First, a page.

That's often because they were gymnasts. Russia doesn't have recreational gymnastics, so if you don't make the team, you're out of the gym and off to street workout.

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Jesse Kim

@Bosco TRUE! :D

 

@Colle Dano Whoa I never knew that. I guess for Russians, they have more reason to do street workouts than those in the U.S. because the lack of recreational gymnast gyms

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Jesse Frigo

Also, you say the Kavadlo brothers practice some GST and incorporate it. But I don't know if I would ever follow a routine from guys who smile that much. lol

I met Al Kavadlo on my very first trip to NYC ever.  He's super chill, genuinely excited to do what he does, and happy to be who he is.  I'm more than a bit disappointed that I missed the $20 Saturday sessions (the last one was last summer, I think). 

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Jesse Kim

Looking at them, GST looks like the "older" orthodox style with the purpose of not just competing, but disciplining yourself. Street workout, to me, is the younger "brother", unorthodox style with the intention of being able to express yourself freely. I think, again, that in street workout they try to progress as quickly as possible.

 

I can't help but make the comparison that parkour to freerunning is what GST is to street workout. A lot of people, if not, everyone assumes that they are the same, but parkour's aim is to get to point A to point B as efficiently as possible. The flips you see is more associated with freerunning, which includes parkour, but, like street workout, is more about freedom of expression.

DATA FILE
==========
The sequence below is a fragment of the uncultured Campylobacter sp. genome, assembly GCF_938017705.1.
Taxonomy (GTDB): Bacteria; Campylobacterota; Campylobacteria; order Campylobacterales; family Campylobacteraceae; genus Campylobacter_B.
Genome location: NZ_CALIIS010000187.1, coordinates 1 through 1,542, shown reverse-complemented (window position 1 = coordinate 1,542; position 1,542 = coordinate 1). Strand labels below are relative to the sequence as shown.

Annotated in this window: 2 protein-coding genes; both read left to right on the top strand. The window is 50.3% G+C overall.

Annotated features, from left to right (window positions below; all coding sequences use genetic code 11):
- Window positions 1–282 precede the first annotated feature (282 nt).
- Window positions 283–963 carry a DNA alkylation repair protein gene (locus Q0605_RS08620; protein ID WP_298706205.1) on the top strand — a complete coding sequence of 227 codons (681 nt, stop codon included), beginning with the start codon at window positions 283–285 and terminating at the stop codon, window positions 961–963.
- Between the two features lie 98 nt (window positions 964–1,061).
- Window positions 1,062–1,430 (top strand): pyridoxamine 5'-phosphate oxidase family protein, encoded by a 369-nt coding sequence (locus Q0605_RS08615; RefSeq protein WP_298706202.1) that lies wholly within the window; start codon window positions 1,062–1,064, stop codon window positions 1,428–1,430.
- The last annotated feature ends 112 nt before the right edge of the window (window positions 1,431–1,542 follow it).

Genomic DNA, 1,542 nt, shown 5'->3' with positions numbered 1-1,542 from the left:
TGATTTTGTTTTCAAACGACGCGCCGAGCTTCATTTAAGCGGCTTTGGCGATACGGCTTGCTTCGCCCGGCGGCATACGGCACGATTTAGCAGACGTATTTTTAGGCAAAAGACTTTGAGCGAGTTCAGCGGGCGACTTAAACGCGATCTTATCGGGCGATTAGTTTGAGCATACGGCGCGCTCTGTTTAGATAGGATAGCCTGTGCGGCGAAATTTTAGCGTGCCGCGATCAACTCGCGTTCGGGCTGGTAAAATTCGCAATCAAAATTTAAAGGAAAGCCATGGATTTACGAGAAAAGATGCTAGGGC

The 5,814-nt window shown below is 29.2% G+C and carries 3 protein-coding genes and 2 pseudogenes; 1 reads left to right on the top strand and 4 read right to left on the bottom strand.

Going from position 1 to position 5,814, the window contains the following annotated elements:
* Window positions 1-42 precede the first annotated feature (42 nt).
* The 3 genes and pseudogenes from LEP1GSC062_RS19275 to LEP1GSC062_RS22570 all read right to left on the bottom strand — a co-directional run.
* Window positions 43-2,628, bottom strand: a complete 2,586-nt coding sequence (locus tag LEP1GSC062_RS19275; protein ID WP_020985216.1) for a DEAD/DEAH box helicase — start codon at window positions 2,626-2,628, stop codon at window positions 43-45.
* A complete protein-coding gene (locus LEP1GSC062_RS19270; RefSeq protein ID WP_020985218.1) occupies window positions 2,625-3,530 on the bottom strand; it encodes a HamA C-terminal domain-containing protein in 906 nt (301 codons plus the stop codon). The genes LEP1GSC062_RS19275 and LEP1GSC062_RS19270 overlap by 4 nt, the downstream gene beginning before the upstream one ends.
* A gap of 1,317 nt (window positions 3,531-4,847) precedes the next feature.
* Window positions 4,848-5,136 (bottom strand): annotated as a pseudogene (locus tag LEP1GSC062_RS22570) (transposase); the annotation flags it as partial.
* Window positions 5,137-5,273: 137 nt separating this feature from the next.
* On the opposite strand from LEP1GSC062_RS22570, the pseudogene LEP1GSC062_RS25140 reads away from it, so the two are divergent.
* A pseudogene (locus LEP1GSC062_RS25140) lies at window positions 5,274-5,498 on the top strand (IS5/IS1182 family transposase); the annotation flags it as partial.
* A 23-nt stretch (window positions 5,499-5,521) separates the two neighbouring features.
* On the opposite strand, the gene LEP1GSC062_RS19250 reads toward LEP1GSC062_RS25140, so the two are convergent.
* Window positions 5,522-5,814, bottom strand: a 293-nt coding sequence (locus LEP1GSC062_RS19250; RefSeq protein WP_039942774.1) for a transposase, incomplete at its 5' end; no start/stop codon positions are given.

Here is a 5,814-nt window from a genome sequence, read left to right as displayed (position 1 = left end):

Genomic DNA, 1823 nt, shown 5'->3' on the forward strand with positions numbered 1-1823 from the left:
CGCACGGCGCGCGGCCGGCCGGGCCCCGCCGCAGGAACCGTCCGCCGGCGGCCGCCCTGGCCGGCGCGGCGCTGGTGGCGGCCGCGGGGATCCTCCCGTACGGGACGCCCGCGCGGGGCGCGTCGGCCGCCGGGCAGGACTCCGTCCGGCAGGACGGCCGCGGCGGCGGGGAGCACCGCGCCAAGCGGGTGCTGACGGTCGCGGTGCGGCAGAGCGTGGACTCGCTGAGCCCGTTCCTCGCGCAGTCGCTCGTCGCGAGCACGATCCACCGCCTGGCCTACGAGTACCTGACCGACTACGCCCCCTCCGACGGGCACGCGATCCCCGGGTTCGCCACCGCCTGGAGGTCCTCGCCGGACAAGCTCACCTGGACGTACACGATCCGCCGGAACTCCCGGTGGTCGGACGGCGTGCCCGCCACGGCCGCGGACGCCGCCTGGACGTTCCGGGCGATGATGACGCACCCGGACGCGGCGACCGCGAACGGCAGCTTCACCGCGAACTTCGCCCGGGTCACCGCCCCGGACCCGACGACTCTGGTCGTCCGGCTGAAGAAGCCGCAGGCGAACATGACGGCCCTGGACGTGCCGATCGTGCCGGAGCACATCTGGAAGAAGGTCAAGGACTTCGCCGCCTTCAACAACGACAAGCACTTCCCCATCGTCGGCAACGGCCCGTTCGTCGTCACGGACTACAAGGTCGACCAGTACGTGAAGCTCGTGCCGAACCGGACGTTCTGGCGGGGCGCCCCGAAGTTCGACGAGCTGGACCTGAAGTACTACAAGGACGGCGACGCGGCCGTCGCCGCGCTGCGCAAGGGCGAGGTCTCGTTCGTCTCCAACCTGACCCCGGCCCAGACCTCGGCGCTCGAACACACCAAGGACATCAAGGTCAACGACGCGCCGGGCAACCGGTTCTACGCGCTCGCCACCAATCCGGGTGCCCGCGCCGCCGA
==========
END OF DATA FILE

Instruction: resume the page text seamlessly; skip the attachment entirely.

Honestly, before I came to GB I though there would be a crossover between street workout and GST, but after reading the forums and looking up information on own, and comparing the "skills" or "tricks" of St.workout to the "basics" of GST, I came to the conclusion that there is a more definite edge towards GST than to street workout/calisthenics, not saying street workout is bad or anything.

 

Also, rings are definetly more skill oriented than a bar from what I've seen.

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Edoardo Roberto Cagnola

Honestly I find those "fake stairs" pull ups (or whatever they're called) pretty ridiculous! I don't understand why SW do all kinds of leg dancing during pull ups, like it actually serve a purpose :)

(No offense was intended with this post! "De gustibus non est disputandum" - in matter of tastes there can be no disputes - like the Romans used to say)

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Mouclier Victor

True ! i find that so fancy !!

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Jesse Kim

@Edoardo Cagnola Please let there be some offense because those fake stairs are FAKE. Fake like Nicki Minaj's butt (no offense to her fans). If the point is to be fancy with it like Iggy or something, then screw it; GST it is then. If it's to freely express yourself, then ok.

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Jason Dupree

Looking at them, GST looks like the "older" orthodox style with the purpose of not just competing, but disciplining yourself. Street workout, to me, is the younger "brother", unorthodox style with the intention of being able to express yourself freely. I think, again, that in street workout they try to progress as quickly as possible